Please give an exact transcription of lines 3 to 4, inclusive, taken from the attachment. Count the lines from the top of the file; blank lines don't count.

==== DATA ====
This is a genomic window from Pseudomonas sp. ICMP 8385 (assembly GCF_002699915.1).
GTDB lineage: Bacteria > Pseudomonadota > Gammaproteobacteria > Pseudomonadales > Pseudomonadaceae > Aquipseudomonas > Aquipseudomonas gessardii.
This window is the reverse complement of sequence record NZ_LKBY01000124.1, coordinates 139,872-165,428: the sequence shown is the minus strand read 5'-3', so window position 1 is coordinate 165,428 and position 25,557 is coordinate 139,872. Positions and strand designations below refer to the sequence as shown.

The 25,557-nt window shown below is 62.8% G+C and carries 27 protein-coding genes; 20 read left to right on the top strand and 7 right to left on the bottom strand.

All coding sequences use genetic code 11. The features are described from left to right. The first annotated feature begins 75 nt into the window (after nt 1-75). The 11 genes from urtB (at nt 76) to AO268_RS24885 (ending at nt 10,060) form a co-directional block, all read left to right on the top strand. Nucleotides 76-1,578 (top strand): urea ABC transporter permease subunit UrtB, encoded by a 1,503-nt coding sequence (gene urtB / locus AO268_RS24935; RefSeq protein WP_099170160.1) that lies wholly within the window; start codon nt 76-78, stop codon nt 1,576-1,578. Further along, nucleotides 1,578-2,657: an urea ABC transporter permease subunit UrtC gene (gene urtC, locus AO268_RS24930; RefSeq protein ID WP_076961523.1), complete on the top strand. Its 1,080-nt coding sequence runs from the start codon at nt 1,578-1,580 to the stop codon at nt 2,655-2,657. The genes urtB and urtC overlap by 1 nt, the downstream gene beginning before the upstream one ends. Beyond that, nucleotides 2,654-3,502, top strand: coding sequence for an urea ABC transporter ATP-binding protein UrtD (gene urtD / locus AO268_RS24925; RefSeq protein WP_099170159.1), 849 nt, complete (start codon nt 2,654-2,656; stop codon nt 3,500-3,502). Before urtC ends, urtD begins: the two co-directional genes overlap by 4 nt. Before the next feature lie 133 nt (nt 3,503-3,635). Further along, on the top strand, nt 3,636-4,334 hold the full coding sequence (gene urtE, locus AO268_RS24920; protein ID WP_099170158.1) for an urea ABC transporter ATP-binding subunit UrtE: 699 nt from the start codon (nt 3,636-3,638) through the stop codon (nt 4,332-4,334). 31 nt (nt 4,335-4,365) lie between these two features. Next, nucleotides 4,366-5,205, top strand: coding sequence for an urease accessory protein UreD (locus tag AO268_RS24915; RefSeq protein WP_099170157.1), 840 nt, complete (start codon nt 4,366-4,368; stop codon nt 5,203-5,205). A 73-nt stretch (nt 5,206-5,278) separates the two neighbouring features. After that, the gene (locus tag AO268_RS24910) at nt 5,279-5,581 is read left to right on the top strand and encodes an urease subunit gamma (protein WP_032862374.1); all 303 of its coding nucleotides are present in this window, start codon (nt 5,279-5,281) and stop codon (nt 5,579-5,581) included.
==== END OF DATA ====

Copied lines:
This window is the reverse complement of sequence record NZ_LKBY01000124.1, coordinates 139,872-165,428: the sequence shown is the minus strand read 5'-3', so window position 1 is coordinate 165,428 and position 25,557 is coordinate 139,872. Positions and strand designations below refer to the sequence as shown.

The 25,557-nt window shown below is 62.8% G+C and carries 27 protein-coding genes; 20 read left to right on the top strand and 7 right to left on the bottom strand.